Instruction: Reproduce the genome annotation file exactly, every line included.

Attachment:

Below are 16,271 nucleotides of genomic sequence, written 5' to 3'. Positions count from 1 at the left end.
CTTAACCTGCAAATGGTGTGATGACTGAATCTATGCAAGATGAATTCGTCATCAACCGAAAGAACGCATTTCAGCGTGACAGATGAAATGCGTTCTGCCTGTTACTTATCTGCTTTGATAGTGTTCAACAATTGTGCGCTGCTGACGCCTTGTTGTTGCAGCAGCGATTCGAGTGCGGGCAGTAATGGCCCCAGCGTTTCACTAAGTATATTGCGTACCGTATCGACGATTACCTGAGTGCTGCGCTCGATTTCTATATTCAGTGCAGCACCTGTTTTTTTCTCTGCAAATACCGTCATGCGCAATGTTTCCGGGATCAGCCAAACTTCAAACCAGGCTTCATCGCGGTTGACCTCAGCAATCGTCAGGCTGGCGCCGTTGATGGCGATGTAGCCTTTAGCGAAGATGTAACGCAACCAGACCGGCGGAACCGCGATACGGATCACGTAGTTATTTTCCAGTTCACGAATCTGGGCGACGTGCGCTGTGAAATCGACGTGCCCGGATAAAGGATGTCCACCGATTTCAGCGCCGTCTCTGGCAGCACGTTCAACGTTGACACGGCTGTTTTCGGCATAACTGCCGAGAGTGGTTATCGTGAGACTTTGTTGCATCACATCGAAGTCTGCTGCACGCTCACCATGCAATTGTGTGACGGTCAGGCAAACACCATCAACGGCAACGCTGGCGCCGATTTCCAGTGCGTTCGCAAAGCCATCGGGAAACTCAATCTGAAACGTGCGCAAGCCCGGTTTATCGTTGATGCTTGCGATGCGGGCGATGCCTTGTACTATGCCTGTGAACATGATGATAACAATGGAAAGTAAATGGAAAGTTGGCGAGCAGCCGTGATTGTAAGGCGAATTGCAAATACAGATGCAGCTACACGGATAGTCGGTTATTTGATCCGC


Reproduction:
Below are 16,271 nucleotides of genomic sequence, written 5' to 3'. Positions count from 1 at the left end.
CTTAACCTGCAAATGGTGTGATGACTGAATCTATGCAAGATGAATTCGTCATCAACCGAAAGAACGCATTTCAGCGTGACAGATGAAATGCGTTCTGCCTGTTACTTATCTGCTTTGATAGTGTTCAACAATTGTGCGCTGCTGACGCCTTGTTGTTGCAGCAGCGATTCGAGTGCGGGCAGTAATGGCCCCAGCGTTTCACTAAGTATATTGCGTACCGTATCGACGATTACCTGAGTGCTGCGCTCGATTTCTATATTCAGTGCAGCACCTGTTTTTTTCTCTGCAAATACCGTCATGCGCAATGTTTCCGGGATCAGCCAAACTTCAAACCAGGCTTCATCGCGGTTGACCTCAGCAATCGTCAGGCTGGCGCCGTTGATGGCGATGTAGCCTTTAGCGAAGATGTAACGCAACCAGACCGGCGGAACCGCGATACGGATCACGTAGTTATTTTCCAGTTCACGAATCTGGGCGACGTGCGCTGTGAAATCGACGTGCCCGGATAAAGGATGTCCACCGATTTCAGCGCCGTCTCTGGCAGCACGTTCAACGTTGACACGGCTGTTTTCGGCATAACTGCCGAGAGTGGTTATCGTGAGACTTTGTTGCATCACATCGAAGTCTGCTGCACGCTCACCATGCAATTGTGTGACGGTCAGGCAAACACCATCAACGGCAACGCTGGCGCCGATTTCCAGTGCGTTCGCAAAGCCATCGGGAAACTCAATCTGAAACGTGCGCAAGCCCGGTTTATCGTTGATGCTTGCGATGCGGGCGATGCCTTGTACTATGCCTGTGAACATGATGATAACAATGGAAAGTAAATGGAAAGTTGGCGAGCAGCCGTGATTGTAAGGCGAATTGCAAATACAGATGCAGCTACACGGATAGTCGGTTATTTGATCCGC